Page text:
It’s no secret that the rising of property prices has become a brutal political concern for many governments. In the UK house prices have risen 70% over the last decade making it near impossible for first-time buyers to get onto the property ladder. So, with the immediate changes to stamp dutyannounced in the last budget, the government have said this should help those trying to get onto the housing ladder, easing the struggles to gather deposit and conveyancing fees.
How is the Stamp Duty changing?
On the 22ndNovember 2017, at 12.01am Britain’s Chancellor of the Exchequer Phillip Hammond announced that immediate abolishment of the stamp duty for first-time buyers. This stamp duty change will only apply to first-time buyers within England, Wales and Northern Ireland – no changes have been announced for stamp duty in Scotland.
What is stamp duty?
Some of you may be wondering what stamp duty is and how does this save me money when purchasing my first home? Stamp duty is a large amount of tax that anyone purchasing a property or land costing more than a set amount must pay. The rate at which you’ll pay the tax varies on the property price.
For example, prior to the 22ndNovember 2017 if you were a first-time buyer searching the market to purchase a 2% duty would have been applied to every pound for a property priced at £125,000 and above. So, if you were to purchase a property of £200,000 this would have involved an additional duty bill of £1,500.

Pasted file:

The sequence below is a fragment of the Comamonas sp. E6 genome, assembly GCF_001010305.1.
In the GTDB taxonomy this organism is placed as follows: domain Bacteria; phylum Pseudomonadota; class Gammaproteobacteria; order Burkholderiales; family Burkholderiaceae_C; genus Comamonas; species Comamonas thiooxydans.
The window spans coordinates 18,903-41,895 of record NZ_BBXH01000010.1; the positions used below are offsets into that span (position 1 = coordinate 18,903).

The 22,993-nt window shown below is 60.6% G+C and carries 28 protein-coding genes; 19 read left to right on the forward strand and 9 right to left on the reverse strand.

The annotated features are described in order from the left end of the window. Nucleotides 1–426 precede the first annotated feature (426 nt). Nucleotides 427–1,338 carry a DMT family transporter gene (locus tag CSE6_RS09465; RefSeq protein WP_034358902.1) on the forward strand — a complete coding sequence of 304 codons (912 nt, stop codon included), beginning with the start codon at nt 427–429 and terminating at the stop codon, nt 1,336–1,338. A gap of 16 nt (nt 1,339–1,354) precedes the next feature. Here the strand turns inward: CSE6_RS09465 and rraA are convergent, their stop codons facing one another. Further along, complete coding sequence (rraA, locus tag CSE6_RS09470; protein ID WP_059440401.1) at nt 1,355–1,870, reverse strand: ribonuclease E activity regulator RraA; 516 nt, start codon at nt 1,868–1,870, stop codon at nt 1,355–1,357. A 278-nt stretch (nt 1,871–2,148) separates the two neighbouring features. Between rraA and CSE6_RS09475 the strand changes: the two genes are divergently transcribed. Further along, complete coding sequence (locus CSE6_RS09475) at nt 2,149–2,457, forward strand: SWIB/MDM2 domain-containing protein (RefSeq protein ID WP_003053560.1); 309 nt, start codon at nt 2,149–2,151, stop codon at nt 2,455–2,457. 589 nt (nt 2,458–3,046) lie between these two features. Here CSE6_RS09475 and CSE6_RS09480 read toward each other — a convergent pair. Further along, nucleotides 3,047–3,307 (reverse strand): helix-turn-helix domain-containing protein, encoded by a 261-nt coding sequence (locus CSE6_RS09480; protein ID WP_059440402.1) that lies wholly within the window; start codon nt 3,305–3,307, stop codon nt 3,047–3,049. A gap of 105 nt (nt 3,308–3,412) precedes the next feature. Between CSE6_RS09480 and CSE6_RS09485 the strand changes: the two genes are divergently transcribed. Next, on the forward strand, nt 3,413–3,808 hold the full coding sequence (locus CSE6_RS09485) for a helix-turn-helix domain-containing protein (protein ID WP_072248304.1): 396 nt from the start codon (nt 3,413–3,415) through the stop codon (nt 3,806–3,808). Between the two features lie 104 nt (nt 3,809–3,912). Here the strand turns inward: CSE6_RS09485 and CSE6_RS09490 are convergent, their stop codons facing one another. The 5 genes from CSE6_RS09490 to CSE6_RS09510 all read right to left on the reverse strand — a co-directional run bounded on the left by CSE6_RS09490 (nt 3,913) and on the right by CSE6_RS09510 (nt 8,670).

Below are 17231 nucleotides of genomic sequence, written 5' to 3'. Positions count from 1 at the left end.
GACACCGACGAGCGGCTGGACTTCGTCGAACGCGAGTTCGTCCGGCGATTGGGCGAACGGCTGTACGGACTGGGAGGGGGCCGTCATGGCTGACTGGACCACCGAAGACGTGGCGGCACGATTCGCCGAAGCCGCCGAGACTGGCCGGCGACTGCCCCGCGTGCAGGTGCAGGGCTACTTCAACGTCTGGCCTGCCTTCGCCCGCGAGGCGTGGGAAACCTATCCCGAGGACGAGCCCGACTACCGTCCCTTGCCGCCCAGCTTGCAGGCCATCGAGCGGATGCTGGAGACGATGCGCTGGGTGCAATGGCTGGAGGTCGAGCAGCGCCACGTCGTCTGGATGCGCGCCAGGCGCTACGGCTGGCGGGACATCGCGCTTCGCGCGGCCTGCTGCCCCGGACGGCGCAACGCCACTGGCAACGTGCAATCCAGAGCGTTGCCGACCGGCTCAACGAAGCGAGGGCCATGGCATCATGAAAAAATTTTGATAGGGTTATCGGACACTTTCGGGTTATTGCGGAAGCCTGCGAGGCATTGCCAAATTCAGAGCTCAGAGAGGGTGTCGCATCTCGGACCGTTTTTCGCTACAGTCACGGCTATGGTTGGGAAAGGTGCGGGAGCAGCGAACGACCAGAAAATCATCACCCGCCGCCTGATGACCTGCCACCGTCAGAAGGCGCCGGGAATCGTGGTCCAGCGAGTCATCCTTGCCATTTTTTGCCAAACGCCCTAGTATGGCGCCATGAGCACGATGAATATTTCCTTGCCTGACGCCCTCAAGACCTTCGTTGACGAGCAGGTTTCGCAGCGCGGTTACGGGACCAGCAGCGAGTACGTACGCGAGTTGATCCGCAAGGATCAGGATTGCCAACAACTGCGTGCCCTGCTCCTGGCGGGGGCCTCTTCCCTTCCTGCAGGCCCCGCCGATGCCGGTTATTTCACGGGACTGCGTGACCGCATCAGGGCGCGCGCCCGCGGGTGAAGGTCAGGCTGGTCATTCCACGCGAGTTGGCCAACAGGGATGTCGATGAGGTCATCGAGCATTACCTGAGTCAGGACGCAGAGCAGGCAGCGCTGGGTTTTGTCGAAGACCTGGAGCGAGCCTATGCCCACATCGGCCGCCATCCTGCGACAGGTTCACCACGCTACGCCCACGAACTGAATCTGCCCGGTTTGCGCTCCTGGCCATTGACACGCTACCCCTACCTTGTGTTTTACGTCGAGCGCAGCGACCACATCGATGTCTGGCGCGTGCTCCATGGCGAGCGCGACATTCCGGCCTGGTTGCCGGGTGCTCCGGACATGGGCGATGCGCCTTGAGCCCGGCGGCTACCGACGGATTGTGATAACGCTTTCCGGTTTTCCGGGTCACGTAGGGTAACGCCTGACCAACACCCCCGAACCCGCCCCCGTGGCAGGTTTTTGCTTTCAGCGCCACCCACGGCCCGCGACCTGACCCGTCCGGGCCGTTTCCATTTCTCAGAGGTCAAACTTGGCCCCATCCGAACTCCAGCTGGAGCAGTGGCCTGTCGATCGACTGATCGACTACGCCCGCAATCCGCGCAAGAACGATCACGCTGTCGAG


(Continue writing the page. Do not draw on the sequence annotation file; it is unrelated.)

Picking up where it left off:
With the stamp duty now abolished if a property costs more than £125,000 and up to £500,000 you will save money as a first-time buyer.
I’m a first-time buyer, what are the stamp duty rates?
If you are living within England, Wales and Northern Ireland, the change to stamp duty rate will apply on properties costing up to £500,000.
You get a deduction (relief) that means you pay less or no tax if:
- Your property purchase date falls on or after 22 November 2017
- the purchase price is £500,000 or less
- you, and anyone else you’re buying with, are first-time buyers
First-time buyers should note by purchasing a property from £500,000 above you will not benefit from any stamp duty changes and will be purchasing under the usualstamp duty scheme, which also applies to the non-first-time buyers.
Am I classed as a first-time buyer?
A first-time buyer is someone who has never owned a freehold or leasehold property and at the time of purchasing this it is their first and only residence. This same method is applied if the purchase was made jointly, all purchasers would need to be first-time buyers to qualify for any benefits on duty costs.